I don’t know where to begin with Cage the Elephant besides “wow.” Prior to Sunday, I knew some of their songs, but I wasn’t a huge fan. However, frontman Matt Shultz had me leaving the Green Boston Calling Stage in awe of his immense energy and stage presence, unable to shut up about how amazing the set was. They opened up with ‘Cry Baby’, and in between running and jumping back and forth on stage, Shultz looked up at the sky and hocked a loogie into the air. He then stuck out his tongue and opened wide, trying to catch it back in his mouth (he unfortunately was not successful). After few songs in, the first few notes for ‘Ain’t No Rest For The Wicked’ rung out and the crowd surged forward. The band’s final songs included some of their hits: ‘Cigarette Daydreams’, ‘Shake Me Down’, ‘Come a Little Closer’, and lastly, ‘Teeth.’

Weezer gathered a huge crowd as the sky went from light to dark on Sunday evening. The bleachers by the Delta Blue Stage were completely filled with fans and the crowd on the grass spanned all the way back to the food tents. Their set opened up with ‘Hash Pipe’, then went into the classic ‘My Name is Jonas.’ A few songs later, I was pleasantly confused and surprised to hear a cover of Outkast’s ‘Hey Ya.’ When performing ‘Thank God for Girls’, a slideshow of powerful women such as Michelle Obama, Oprah, Emma Watson, Beyoncé, and more was shown on the mega screens. Weezer closed their awesome set with classics ‘Say It Ain’t So’ and ‘Buddy Holly.’

I’ve never seen a band as highly anticipated as Tool. The demographic of the crowd was very different from that of the first two days – older, wearing a lot of old metal band tees – and they were clearly at the festival for Tool. It’s understandable – they haven’t toured in 14 years, and it seems like they’re making a comeback, so fans from all over gathered for this event. I met a couple who came all the way from Seattle just to see Tool. They planned on seeing them back at home, but they explained that their concert sold out in 4 minutes! Tool’s fanbase is very dedicated.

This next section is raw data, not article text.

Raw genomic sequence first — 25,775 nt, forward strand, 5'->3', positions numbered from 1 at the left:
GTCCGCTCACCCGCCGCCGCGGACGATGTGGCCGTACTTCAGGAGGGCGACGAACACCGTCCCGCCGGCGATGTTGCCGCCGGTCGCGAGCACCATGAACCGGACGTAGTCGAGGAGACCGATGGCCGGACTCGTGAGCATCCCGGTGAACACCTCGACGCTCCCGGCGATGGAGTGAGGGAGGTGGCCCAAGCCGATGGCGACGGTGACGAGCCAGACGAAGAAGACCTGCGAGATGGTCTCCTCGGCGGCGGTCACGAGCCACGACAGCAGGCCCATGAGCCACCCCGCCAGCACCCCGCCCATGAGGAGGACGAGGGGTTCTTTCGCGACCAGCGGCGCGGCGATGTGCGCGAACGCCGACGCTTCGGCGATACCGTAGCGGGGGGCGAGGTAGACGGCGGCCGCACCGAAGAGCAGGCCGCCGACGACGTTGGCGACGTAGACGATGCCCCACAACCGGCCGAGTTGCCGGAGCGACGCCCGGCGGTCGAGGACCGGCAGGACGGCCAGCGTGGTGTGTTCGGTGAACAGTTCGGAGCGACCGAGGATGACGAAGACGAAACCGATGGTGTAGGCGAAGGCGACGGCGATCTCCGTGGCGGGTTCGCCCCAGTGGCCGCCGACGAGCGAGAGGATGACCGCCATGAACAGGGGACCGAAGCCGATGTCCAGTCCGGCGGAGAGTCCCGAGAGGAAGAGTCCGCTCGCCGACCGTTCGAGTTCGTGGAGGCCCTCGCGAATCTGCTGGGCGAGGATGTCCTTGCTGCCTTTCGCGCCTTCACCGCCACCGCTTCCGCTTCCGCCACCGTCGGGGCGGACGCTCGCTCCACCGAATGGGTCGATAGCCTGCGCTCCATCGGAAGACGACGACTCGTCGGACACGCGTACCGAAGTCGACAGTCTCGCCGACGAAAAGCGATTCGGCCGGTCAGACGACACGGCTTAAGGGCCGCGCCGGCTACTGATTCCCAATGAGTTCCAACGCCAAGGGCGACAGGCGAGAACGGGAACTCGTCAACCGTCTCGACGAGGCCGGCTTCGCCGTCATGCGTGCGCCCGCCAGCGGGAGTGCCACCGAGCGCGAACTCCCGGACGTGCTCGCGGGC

Tool’s set began with some ambient sounds including a kick drum and the guitarist running the pic along a string. Before Sunday, I knew nothing about Tool except that they are a metal band from the 80’s, so when their set opened up with ‘The Grudge’ and I could hear singing but saw no singer, I was very confused. With the help of my zoom lens and a nice man next to me, I discovered Maynard James Keenan in the back of the stage with no spotlight, wearing an outfit similar to a SWAT suit, however most SWAT suits don’t have a Starbucks logo on the front of it reading “I [heart] Guns & Coffee.” There weren’t any mosh pits that I could see, however a pit of mud to my left became an area for some fans to flail their arms around. The graphics Tool had were amazingly terrifying, trippy and artistic videos that made me uncomfortable to look at, but at the same time so beautiful I couldn’t stop myself.

As I made my way out of the crowd later in the night (which took forever – never seen so many people in a crowd!), I passed a man hysterically crying. Concerned, I approached and asked the man if he was okay and what was wrong, and was met with inaudible moans and cries in return. I pushed further asking if he was just so happy to see Tool, and he replied with more moans and cries, but this time with a nod in agreement. The commitment and love the fans had for Tool was amazing to see, and I can only hope I have that much enthusiasm when I’m older.